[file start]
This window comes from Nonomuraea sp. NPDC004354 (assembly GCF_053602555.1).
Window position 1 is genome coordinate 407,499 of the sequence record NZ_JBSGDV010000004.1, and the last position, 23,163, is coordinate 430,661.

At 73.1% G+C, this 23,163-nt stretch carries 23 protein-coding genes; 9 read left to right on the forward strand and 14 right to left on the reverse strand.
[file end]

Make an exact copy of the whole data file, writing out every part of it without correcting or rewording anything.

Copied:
This window comes from Nonomuraea sp. NPDC004354 (assembly GCF_053602555.1).
Window position 1 is genome coordinate 407,499 of the sequence record NZ_JBSGDV010000004.1, and the last position, 23,163, is coordinate 430,661.

At 73.1% G+C, this 23,163-nt stretch carries 23 protein-coding genes; 9 read left to right on the forward strand and 14 right to left on the reverse strand.